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Abstract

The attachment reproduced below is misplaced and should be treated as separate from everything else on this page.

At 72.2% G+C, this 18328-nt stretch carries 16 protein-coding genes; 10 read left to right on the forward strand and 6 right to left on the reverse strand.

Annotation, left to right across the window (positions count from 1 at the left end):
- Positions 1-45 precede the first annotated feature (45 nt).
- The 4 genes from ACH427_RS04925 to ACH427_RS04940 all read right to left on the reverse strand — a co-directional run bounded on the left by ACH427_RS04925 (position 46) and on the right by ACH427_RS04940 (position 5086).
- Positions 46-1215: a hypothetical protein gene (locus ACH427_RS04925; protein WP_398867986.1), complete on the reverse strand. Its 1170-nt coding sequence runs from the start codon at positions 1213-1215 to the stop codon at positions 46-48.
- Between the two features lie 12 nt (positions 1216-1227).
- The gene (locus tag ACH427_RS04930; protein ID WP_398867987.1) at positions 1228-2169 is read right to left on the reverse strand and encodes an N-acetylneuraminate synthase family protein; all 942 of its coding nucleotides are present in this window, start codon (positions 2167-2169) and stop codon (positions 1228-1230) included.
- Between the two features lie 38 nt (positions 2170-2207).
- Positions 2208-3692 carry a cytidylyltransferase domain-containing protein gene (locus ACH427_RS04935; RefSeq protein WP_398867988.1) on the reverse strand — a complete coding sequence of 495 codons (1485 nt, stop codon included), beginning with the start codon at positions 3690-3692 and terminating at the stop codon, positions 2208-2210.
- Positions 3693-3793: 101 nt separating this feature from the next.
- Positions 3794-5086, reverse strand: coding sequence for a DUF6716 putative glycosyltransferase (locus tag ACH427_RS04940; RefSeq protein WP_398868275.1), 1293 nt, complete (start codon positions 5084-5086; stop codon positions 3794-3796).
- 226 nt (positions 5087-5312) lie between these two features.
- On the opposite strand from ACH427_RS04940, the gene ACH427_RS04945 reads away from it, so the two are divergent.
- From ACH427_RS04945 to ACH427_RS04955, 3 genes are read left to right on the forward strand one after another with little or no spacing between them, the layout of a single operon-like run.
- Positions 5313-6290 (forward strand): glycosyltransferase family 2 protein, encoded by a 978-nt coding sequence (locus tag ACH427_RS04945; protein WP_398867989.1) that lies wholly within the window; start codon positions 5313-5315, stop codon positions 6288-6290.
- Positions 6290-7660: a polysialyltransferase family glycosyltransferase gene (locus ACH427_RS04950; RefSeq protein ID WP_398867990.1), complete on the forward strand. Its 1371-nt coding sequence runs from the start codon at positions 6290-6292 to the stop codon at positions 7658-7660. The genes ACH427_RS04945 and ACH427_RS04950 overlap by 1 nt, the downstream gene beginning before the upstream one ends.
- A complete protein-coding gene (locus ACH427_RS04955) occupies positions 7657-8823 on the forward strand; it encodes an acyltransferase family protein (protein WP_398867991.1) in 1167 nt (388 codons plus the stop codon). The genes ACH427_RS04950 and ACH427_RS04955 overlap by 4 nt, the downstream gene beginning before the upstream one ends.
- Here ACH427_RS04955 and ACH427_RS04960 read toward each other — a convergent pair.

The extent to which the relationship between body fat and blood pressure either differs by sex or explains sex differences in blood pressure is examined. Estimates of the relationship of blood pressure to several measures of adiposity in men and women were obtained from a systematic review of the literature and tests of whether these relationships differ by sex were performed. Analysis of covariance (controlling for age and race) was used for both casual and ambulatory blood pressure in the Cornell Worksite Blood Pressure Study (N = 276). In general, most adiposity measures were significantly related to casual and ambulatory blood pressure in men and women. Subscapular skinfold thickness and body mass index exhibited the strongest associations. The vast majority of adiposity/blood pressure associations were not significantly different for men and women. Finally, sex differences in adiposity did not account for much of the sex difference observed in blood pressure. © 1995 Wiley-Liss, Inc.